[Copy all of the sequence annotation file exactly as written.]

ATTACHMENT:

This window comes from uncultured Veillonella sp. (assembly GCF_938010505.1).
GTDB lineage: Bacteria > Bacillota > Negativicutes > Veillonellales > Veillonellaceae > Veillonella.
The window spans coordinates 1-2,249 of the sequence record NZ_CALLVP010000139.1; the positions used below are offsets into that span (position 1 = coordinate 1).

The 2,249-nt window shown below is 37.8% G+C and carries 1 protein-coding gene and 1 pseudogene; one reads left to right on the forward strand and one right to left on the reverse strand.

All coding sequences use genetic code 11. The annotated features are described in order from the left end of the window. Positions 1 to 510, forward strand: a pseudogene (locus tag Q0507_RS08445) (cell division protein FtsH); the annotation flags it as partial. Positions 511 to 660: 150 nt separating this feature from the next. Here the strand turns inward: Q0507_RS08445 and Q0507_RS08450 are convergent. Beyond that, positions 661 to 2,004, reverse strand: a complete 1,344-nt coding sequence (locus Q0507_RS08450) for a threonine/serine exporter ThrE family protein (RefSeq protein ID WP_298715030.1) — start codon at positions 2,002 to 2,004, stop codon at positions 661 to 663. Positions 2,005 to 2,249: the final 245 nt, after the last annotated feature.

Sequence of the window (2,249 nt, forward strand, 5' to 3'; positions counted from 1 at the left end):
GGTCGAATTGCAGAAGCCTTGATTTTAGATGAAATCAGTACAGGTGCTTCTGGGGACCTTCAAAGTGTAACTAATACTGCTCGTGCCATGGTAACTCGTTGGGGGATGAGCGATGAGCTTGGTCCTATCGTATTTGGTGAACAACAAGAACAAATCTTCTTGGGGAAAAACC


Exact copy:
This window comes from uncultured Veillonella sp. (assembly GCF_938010505.1).
GTDB lineage: Bacteria > Bacillota > Negativicutes > Veillonellales > Veillonellaceae > Veillonella.
The window spans coordinates 1-2,249 of the sequence record NZ_CALLVP010000139.1; the positions used below are offsets into that span (position 1 = coordinate 1).

The 2,249-nt window shown below is 37.8% G+C and carries 1 protein-coding gene and 1 pseudogene; one reads left to right on the forward strand and one right to left on the reverse strand.

All coding sequences use genetic code 11. The annotated features are described in order from the left end of the window. Positions 1 to 510, forward strand: a pseudogene (locus tag Q0507_RS08445) (cell division protein FtsH); the annotation flags it as partial. Positions 511 to 660: 150 nt separating this feature from the next. Here the strand turns inward: Q0507_RS08445 and Q0507_RS08450 are convergent. Beyond that, positions 661 to 2,004, reverse strand: a complete 1,344-nt coding sequence (locus Q0507_RS08450) for a threonine/serine exporter ThrE family protein (RefSeq protein ID WP_298715030.1) — start codon at positions 2,002 to 2,004, stop codon at positions 661 to 663. Positions 2,005 to 2,249: the final 245 nt, after the last annotated feature.

Sequence of the window (2,249 nt, forward strand, 5' to 3'; positions counted from 1 at the left end):
GGTCGAATTGCAGAAGCCTTGATTTTAGATGAAATCAGTACAGGTGCTTCTGGGGACCTTCAAAGTGTAACTAATACTGCTCGTGCCATGGTAACTCGTTGGGGGATGAGCGATGAGCTTGGTCCTATCGTATTTGGTGAACAACAAGAACAAATCTTCTTGGGGAAAAACC